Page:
According to a review of studies, consuming approximately 3 grams every day of omega-3 fatty acids in supplements or foods seems to be the optimum daily dosage to help reduce blood pressure.1✅ JOURNAL REFERENCE
Omega-3 fatty acids EPA and DHA are commonly found in fatty fish, which include trout, sardines, tuna, salmon, oysters, and herring. Many individuals also take a combination of EPA and DHA in supplements.
Although some research indicates that consuming omega-3 fatty acids could help with blood pressure reduction, the optimum dosage required to reduce blood pressure hasn't been clear. The NIH has confirmed a sufficient daily omega-3 fatty acid intake for healthy people to be 1.1 to 1.6 grams, determined by sex and age.
According to this study, the average individual could have a modest blood pressure reduction from the consumption of approximately 3 grams each day of these fatty acids.
The results of 71 worldwide clinical trials published between 1987 and 2020 were analyzed. The studies looked at the connection between the omega-3 fatty acids EPA and DHA and blood pressure in individuals 18 years and older with hypertension or without or with cholesterol disorders. There were almost 5,000 individuals combined, varying between the ages of 22 and 86 years. They consumed supplements and/or dietary sources of fatty acids for 10 weeks on average.
The analysis revealed:
- In comparison to individuals who didn't consume DHA and EPA, individuals consuming between 2 and 3 grams of combined EPA and DHA omega-3 fatty acids daily (in food, supplements, or both) had a reduction in systolic blood pressure and diastolic blood pressure by 2 mm Hg on average.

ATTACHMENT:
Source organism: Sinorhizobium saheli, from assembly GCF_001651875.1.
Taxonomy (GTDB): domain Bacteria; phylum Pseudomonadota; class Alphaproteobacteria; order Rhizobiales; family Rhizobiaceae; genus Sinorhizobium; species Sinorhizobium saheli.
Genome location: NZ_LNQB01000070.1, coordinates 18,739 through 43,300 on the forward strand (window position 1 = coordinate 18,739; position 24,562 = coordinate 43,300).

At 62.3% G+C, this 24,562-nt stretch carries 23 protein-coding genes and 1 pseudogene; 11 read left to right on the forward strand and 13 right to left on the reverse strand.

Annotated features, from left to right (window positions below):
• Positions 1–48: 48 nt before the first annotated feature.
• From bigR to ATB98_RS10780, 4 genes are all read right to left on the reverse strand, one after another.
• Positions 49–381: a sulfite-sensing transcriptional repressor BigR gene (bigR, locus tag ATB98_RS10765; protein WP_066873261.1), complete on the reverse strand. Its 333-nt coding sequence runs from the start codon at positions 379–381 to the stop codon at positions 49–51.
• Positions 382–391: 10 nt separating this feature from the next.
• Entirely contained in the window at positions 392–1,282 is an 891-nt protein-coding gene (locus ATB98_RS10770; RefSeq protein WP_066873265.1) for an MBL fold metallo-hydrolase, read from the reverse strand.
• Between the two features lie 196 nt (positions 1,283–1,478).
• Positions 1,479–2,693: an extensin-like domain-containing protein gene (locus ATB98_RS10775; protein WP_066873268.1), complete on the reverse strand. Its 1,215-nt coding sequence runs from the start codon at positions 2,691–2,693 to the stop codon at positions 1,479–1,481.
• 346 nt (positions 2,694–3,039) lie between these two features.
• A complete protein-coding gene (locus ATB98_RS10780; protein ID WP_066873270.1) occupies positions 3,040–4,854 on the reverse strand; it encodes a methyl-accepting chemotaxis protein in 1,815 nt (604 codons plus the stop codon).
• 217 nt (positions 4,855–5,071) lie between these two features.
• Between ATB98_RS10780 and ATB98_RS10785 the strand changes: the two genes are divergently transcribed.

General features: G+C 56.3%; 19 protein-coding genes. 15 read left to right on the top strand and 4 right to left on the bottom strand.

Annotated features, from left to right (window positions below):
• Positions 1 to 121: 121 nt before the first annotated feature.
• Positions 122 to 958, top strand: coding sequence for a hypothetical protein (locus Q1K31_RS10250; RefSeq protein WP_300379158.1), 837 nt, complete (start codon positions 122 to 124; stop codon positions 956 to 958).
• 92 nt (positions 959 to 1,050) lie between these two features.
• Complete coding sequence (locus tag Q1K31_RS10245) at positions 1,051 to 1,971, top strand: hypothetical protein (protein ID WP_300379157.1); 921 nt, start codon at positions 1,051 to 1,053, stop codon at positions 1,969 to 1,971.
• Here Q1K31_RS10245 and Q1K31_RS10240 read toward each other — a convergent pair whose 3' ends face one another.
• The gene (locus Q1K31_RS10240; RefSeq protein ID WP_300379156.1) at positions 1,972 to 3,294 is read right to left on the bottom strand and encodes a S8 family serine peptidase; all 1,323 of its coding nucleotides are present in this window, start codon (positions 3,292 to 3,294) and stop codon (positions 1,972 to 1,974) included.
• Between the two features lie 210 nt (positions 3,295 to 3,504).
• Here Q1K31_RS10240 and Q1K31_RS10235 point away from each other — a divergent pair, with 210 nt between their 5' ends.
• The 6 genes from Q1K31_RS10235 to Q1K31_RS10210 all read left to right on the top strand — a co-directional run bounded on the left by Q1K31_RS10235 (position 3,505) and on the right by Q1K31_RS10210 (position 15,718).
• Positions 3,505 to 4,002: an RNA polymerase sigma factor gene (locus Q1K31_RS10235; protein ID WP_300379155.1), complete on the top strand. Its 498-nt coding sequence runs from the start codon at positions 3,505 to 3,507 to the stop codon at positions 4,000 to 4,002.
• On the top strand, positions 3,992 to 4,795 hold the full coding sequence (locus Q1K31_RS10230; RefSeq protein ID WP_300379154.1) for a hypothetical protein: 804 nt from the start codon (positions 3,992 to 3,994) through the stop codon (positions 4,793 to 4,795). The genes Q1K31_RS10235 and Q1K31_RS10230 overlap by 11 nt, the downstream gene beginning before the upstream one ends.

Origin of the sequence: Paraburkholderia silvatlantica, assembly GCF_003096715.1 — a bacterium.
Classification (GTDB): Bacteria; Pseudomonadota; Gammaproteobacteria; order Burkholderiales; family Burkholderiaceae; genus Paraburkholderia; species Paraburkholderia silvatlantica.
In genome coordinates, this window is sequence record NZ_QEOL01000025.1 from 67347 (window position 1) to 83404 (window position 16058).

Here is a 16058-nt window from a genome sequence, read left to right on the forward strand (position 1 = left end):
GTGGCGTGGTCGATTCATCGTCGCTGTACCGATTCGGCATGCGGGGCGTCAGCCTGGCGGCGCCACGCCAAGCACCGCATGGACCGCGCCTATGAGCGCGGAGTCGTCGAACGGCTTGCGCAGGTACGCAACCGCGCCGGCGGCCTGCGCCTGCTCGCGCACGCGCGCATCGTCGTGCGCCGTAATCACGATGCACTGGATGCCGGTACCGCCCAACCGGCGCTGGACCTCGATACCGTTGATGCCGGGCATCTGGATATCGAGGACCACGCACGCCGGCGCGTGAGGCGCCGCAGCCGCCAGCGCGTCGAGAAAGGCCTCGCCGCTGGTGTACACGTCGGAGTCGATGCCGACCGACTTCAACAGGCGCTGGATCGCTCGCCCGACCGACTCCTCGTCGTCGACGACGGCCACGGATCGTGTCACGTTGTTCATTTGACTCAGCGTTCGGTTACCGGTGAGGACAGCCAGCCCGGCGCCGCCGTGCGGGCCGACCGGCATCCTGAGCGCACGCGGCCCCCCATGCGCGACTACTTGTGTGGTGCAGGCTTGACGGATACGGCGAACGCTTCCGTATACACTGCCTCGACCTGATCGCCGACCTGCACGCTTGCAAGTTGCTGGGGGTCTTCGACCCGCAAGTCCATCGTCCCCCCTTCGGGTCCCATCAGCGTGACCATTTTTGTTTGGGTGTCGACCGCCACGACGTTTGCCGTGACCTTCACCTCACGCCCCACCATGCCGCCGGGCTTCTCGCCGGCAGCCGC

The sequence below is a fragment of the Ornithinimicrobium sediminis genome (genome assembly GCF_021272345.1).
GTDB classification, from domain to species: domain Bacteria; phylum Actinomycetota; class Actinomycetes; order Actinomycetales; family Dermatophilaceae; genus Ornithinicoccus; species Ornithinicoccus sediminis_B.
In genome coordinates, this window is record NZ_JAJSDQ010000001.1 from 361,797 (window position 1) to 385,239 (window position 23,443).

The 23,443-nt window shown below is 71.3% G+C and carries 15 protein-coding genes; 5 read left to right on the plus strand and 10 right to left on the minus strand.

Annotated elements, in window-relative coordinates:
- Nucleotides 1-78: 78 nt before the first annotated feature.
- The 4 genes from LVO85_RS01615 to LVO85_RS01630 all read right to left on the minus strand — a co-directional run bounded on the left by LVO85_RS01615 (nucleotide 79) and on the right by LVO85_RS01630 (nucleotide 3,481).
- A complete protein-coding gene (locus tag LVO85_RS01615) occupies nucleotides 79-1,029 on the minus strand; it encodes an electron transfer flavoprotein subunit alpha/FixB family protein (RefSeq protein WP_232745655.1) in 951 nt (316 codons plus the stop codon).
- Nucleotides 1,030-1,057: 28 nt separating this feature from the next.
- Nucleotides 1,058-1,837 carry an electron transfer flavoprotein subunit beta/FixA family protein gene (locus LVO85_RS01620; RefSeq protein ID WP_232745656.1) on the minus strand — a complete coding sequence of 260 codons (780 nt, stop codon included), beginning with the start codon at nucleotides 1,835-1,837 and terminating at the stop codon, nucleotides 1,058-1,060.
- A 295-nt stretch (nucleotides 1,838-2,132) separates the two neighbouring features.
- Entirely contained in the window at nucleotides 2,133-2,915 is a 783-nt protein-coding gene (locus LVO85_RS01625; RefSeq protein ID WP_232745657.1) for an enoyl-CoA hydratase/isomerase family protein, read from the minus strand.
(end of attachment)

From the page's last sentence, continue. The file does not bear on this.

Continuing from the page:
- Consuming over 3 grams of omega-3 fatty acids every day could have added blood pressure-reducing benefits for individuals with hypertension or high blood lipids.
- A daily dose of 3g of omega-3s resulted in a systolic blood pressure reduction of 4.5 mm Hg on average for people with high blood pressure, and approximately 2 mm Hg on average for individuals without high blood pressure.
- A daily dose of 5g of omega-3s resulted in a systolic blood pressure reduction of almost 4 mm Hg on average for individuals with high blood pressure and less than 1 mm Hg on average for individuals without high blood pressure.
- Similar differences were found in individuals with high blood lipids and individuals older than 45 years.
Approximately 3 grams of omega 3 fatty acids are provided by 4 to 5 ounces of Atlantic salmon. There is approximately 300 mg of omega-3s in a fish oil supplement, although doses can vary a lot.
The majority of the studies reported on fish oil supplements instead of on DHA and EPA omega-3s derived from food, which indicates that supplements could be an alternative for individuals who can't consume fatty fish like salmon regularly. Algae supplements containing DHA and EPA fatty acids are also an option for individuals who don't consume fish.
The FDA doesn't object to the use of certain health claims that the consumption of DHA and EPA omega-3 fatty acids in dietary supplements or food could help in reducing the risk of high blood pressure and coronary heart disease. They however said that the evidence was inconsistent and inconclusive.
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